Sliced

Slavoj Zizek, who has previously written some rather dodgy stuff on the Middle East, plays it straight in this piece on Israeli expansionism, and gets it right.

Quiet slicing of the West Bank makes abstract prayers for peace obscene | Slavoj Zizek | Comment is free | The Guardian

The conclusion is obvious: while paying lip-service to the two-state solution, Israel is busy creating a situation on the ground that will render such a solution impossible. The dream underlying Israel’s plans is encapsulated by a wall that separates a settler’s town from the Palestinian town on a nearby West Bank hill. The Israeli side of the wall is painted with the image of the countryside beyond the wall – but without the Palestinian town, depicting just nature, grass and trees. Is this not ethnic cleansing at its purest, imagining the outside beyond the wall as empty, virginal and waiting to be settled?

It continues:

When peace-loving Israeli liberals present their conflict with Palestinians in neutral, symmetrical terms – admitting that there are extremists on both sides who reject peace – one should ask a simple question: what goes on in the Middle East when nothing is happening there at the direct politico-military level (ie, when there are no tensions, attacks or negotiations)? What goes on is the slow work of taking the land from the Palestinians on the West Bank: the gradual strangling of the Palestinian economy, the parcelling up of their land, the building of new settlements, the pressure on Palestinian farmers to make them abandon their land (which goes from crop-burning and religious desecration to targeted killings) – all this supported by a Kafkaesque network of legal regulations.

The idea of extremists on both sides is revealed as a position to consolidate existing power relations. A corollary to this is the image of the US as an honest broker, out to chivvy both sides along to a just settlement. An Irish Times leader comment, praising the award to Mary Robinson of a Medal of Freedom, wrote that Obama had taken an ‘even-handed approach’ to the Israeli-Palestinian conflict, and that both shared a ‘commitment to political engagement based on human rights and the rule of law’.

There is truly something for everyone in the long list of Medal of Freedom recipients, from Georgia O’Keefe to Charlton Heston, Nelson Mandela to Dick Cheney (who voted against a 1986 resolution calling for the release of Nelson Mandela), Muhammad Ali to Margaret Thatcher. The award is therefore devoid of any significance other than as a reflection of the priorities and concerns of the incumbent administration. But given the facts on the ground as outlined by Zizek above, it appears likely that issuing the award to Mary Robinson is a calculated insult to AIPAC and a conciliatory gesture to the UN in the absence of any substantial change of administration policy toward Israel, since the US will continue to provide Israel with massive military and financial support as it colonises even more Palestinian land. As Tony Judt wrote recently in the NYT:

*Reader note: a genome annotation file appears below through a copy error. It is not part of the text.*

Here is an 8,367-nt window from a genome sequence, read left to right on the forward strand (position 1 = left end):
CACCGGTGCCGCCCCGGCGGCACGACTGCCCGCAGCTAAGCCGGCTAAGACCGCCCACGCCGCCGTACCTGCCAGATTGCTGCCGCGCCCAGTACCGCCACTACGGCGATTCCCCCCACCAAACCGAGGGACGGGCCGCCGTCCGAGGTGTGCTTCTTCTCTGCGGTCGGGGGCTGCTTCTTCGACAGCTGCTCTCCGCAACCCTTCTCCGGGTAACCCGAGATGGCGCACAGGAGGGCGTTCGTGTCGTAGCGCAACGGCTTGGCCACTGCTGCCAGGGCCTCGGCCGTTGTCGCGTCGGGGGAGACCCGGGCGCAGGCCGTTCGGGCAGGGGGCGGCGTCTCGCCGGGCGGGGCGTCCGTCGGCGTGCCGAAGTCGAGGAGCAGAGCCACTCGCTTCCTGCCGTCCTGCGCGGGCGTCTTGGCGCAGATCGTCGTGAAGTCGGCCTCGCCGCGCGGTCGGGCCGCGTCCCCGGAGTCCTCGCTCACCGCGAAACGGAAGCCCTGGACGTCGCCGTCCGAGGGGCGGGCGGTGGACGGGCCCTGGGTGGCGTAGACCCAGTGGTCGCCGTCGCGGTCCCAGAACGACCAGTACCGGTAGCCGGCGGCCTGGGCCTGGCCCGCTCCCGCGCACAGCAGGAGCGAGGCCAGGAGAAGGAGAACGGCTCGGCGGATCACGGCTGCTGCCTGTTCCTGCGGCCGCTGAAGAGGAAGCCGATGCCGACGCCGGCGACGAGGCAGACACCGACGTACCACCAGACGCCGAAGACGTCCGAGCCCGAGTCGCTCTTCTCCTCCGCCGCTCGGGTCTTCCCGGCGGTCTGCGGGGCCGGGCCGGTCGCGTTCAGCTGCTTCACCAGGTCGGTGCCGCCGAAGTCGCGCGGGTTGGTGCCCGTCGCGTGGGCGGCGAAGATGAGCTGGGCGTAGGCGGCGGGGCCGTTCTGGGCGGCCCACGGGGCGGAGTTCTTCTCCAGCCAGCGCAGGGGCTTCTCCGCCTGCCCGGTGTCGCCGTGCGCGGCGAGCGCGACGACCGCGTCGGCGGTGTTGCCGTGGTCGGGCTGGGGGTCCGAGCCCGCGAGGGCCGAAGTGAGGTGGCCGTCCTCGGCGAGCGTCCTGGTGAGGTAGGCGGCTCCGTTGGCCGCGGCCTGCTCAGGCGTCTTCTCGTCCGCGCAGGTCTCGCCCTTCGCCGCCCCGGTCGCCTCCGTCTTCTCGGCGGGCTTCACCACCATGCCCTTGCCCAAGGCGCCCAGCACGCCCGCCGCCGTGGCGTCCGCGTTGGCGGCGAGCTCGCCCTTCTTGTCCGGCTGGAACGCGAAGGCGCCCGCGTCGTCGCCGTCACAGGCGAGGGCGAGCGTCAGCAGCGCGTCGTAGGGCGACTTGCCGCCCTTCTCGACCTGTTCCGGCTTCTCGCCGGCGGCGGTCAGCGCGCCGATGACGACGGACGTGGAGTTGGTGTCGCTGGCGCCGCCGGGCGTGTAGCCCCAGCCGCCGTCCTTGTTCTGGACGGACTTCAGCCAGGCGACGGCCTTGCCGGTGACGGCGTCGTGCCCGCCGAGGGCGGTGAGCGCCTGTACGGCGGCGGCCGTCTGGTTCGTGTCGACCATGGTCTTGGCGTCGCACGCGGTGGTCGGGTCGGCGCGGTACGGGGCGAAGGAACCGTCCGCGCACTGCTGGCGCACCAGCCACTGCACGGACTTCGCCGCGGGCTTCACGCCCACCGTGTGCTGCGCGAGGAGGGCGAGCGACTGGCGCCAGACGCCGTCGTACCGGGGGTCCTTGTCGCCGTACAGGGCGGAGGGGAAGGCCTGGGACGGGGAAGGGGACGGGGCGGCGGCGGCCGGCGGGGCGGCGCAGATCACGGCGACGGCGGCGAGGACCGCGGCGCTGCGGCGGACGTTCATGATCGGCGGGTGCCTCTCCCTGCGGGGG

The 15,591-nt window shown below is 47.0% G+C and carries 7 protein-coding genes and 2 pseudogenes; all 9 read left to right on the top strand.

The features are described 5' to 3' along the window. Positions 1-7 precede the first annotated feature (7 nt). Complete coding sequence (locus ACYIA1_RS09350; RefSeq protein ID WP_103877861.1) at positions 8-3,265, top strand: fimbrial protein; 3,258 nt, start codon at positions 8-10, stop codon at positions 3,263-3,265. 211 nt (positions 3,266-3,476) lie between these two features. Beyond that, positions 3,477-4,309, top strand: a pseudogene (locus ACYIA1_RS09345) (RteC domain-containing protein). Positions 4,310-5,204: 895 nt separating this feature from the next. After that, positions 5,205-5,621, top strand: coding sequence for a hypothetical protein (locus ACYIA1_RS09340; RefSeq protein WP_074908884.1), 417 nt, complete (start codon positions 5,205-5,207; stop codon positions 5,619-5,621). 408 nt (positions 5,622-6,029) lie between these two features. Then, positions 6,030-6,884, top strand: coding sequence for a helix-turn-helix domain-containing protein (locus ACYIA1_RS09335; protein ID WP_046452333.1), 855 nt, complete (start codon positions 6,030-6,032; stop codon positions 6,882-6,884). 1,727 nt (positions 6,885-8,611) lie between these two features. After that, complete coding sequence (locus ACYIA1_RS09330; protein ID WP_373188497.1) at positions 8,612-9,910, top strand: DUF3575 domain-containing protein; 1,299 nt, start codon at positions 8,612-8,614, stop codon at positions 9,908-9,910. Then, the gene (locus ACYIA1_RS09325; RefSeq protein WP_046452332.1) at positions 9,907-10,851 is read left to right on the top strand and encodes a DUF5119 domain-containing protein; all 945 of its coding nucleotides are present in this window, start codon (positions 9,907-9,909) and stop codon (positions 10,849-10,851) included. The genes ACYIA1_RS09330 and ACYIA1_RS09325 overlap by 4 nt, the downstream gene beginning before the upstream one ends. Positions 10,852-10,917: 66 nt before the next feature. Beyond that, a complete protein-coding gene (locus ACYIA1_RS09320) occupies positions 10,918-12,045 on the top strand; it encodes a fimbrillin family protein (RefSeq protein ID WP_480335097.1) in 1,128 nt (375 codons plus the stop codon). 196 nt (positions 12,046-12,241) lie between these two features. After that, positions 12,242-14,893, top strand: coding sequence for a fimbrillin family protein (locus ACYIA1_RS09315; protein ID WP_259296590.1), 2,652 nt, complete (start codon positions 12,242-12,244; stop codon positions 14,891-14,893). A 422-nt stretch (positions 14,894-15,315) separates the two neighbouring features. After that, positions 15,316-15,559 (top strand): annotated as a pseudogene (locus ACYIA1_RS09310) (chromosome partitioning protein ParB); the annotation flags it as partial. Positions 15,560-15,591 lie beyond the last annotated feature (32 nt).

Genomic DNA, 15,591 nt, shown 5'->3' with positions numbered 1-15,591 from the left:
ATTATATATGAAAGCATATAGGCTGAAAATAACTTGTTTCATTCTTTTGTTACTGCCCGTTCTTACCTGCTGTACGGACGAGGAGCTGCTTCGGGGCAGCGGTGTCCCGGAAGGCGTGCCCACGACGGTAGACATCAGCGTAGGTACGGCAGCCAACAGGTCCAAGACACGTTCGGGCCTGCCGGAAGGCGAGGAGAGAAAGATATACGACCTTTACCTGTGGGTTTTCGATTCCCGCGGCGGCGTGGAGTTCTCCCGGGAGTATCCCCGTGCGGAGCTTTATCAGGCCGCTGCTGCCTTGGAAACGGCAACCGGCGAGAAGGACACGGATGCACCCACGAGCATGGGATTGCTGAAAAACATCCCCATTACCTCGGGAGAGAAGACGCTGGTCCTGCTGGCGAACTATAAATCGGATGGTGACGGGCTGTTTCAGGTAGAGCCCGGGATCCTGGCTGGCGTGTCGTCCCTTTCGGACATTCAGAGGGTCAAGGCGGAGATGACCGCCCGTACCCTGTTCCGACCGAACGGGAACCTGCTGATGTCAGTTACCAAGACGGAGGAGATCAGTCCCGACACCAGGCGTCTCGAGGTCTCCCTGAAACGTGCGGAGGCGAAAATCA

Op-Ed Contributor – Fictions on the Ground – NYTimes.com

If Israel is drunk on settlements, the United States has long been its enabler. Were Israel not the leading beneficiary of American foreign aid — averaging $2.8 billion a year from 2003 to 2007, and scheduled to reach $3.1 billion by 2013 — houses in West Bank settlements would not be so cheap: often less than half the price of equivalent homes in Israel proper.

Many of the people who move to these houses don’t even think of themselves as settlers. Newly arrived from Russia and elsewhere, they simply take up the offer of subsidized accommodation, move into the occupied areas and become — like peasants in southern Italy freshly supplied with roads and electricity — the grateful clients of their political patrons. Like American settlers heading west, Israeli colonists in the West Bank are the beneficiaries of their very own Homestead Act, and they will be equally difficult to uproot.

Despite all the diplomatic talk of disbanding the settlements as a condition for peace, no one seriously believes that these communities — with their half a million residents, their urban installations, their privileged access to fertile land and water — will ever be removed. The Israeli authorities, whether left, right or center, have no intention of removing them, and neither Palestinians nor informed Americans harbor illusions on this score.

Obama’s ‘even-handed’ approach entails huge subsidy of settlement construction along with massive military aid to the expansionary power. This is what the Irish Times sees as a ‘commitment to political engagement based on human rights and the rule of law’.

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